St. Maarten Government opens possibility for driver’s license renewal

POSTED: 07/14/11 12:22 PM

St. Maarten – People registered on the French side but who have a driver’s licenses from the Dutch side have just under a year to renew their driver’s license. The measure took effect as of June 1 and has been communicated to the President of the Collectivite of St. Martin.

“We have recently communicated to the President of the Collectivite the decision regarding the issue of the driver’s licenses and we have put forward to the President how and under what conditions he can now go over to referring persons who have registered or put down their name with the Collectivite for them to have their license renewed or extended if you wish,” Prime Minister Sarah Wescot-Williams announced at Wednesday morning’s Council of Ministers press briefing.

The one year period is a temporary solution that will precede a more permanent solution that includes a change in the Law on Motor Vehicles and Licenses that will be presented by the Minister of Justice. The temporary procedure includes people presenting their old license and other documents necessary for the license to be renewed. The license will be granted for five years and in that time people will be required to either get a new one or to use it so that they can get one from the French side.

Wednesday’s announcement came two days ahead of a planned meeting on June 15 between the Government of St. Maarten and the Government of St. Martin and on the eve of Bastille Day celebrations. The majority of the Council of Ministers will join in the ceremonies.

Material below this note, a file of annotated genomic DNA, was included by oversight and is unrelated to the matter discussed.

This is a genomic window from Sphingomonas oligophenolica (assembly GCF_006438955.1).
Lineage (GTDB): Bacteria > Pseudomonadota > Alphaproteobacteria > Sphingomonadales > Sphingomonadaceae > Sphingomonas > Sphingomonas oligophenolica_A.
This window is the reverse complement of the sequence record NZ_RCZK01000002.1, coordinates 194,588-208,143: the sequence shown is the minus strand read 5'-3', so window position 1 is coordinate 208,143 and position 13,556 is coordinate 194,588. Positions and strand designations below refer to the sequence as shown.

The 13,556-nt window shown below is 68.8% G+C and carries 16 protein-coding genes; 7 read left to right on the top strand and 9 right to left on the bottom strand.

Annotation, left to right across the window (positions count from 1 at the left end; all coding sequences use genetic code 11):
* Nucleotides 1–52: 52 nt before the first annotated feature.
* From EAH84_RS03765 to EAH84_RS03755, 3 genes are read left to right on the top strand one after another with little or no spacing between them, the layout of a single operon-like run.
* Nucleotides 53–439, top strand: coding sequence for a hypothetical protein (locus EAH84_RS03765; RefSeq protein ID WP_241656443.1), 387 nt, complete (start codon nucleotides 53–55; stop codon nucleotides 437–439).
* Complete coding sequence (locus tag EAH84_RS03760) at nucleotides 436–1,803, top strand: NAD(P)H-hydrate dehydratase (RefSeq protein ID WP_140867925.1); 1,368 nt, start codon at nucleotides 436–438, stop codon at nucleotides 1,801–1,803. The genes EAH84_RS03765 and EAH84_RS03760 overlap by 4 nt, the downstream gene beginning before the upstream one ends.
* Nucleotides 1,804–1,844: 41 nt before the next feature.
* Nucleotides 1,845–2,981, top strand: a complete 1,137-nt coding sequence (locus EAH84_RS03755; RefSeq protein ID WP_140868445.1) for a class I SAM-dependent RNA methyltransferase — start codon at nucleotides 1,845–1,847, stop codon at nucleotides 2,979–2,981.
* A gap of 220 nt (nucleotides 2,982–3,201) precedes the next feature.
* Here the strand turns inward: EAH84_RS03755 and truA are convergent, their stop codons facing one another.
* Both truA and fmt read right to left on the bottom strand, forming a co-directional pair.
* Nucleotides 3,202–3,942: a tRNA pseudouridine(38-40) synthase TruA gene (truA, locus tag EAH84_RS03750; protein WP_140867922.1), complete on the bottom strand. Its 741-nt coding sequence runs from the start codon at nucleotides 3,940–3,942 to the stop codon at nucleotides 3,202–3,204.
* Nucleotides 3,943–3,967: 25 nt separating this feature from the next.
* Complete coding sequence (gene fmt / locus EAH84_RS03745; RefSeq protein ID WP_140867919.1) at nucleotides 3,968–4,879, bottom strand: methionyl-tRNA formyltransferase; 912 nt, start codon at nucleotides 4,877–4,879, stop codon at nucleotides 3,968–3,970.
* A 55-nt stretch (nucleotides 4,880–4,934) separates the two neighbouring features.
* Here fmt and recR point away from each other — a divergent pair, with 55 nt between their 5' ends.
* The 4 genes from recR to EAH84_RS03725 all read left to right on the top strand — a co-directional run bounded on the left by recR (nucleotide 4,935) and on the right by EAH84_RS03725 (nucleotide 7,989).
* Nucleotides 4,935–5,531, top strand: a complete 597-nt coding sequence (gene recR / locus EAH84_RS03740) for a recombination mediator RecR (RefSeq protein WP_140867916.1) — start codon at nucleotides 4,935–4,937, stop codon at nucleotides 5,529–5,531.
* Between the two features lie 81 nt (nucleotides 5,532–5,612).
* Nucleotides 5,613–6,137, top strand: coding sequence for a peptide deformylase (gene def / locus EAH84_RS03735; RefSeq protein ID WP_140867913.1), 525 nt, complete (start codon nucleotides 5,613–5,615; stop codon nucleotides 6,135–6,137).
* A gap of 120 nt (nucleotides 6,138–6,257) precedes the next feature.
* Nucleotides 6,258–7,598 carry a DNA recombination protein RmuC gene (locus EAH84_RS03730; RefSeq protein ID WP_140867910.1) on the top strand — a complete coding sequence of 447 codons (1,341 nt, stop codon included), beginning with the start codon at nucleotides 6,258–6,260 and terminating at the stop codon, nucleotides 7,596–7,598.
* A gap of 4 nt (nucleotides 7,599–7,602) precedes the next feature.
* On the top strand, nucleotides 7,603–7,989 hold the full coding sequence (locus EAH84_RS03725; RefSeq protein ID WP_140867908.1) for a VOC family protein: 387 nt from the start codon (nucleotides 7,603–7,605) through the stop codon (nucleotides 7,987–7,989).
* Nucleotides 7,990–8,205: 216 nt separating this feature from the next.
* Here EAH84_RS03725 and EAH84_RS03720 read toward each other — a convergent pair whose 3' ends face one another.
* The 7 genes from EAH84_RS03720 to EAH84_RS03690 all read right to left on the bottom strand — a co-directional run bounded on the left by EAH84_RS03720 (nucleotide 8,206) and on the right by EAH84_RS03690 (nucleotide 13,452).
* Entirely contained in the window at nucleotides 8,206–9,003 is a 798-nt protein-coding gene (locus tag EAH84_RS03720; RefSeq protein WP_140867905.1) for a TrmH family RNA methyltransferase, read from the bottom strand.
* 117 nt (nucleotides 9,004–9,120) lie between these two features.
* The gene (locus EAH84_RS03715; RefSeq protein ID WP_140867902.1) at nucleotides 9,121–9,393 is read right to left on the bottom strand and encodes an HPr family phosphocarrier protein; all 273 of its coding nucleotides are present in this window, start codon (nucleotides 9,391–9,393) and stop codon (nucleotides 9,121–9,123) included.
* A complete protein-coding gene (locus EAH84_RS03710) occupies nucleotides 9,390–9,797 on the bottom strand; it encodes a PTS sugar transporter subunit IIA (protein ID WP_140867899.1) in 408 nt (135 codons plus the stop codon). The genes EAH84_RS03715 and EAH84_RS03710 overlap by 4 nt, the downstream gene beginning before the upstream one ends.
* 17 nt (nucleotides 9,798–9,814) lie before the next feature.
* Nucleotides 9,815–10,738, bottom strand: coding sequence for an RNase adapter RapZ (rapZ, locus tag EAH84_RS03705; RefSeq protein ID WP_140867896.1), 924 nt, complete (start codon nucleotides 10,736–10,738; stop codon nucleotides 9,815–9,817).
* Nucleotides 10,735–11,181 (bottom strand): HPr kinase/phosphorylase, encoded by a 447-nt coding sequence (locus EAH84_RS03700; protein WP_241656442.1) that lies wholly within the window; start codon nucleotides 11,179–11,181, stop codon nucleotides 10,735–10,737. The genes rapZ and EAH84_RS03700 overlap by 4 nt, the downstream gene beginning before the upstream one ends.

“I wish extend congratulations to all French citizens on their day tomorrow – Bastille Day. A special word of congratulations goes out to our French neighbors on this day,” Wescot-Williams said.

The main point for the meeting, which will take place in the Dr. A.C. Wathey Legislative Hall is a mixed committee on cooperation that the French government is keen to see established. The government of St. Maarten also wants the committee to be installed but they want assurances that it will not lead to any “erosion of the authority of the government of Dutch St. Maarten.”

“Without any doubt there are many, many areas that the island of St. Maarten, both sides of the island, need to discuss in the benefit of the people from both sides of the island. However the authority for these different areas, especially in the French context, is on different levels. So while there might be some argument to have a formal committee with all of those authorities participating in that committee, from the side of Dutch St. Maarten it is extremely important that our authority as a country is not usurped in the context of these commissions, because the level of the Collectivite in terms of authority is not equal to country St. Maarten.  I understand the relationship between St. Maarten and the Hague and St. Martin and Paris,” Wescot-Williams said.

Friday’s meeting will also allow the two governments to compare notes and review matters of mutual interest.

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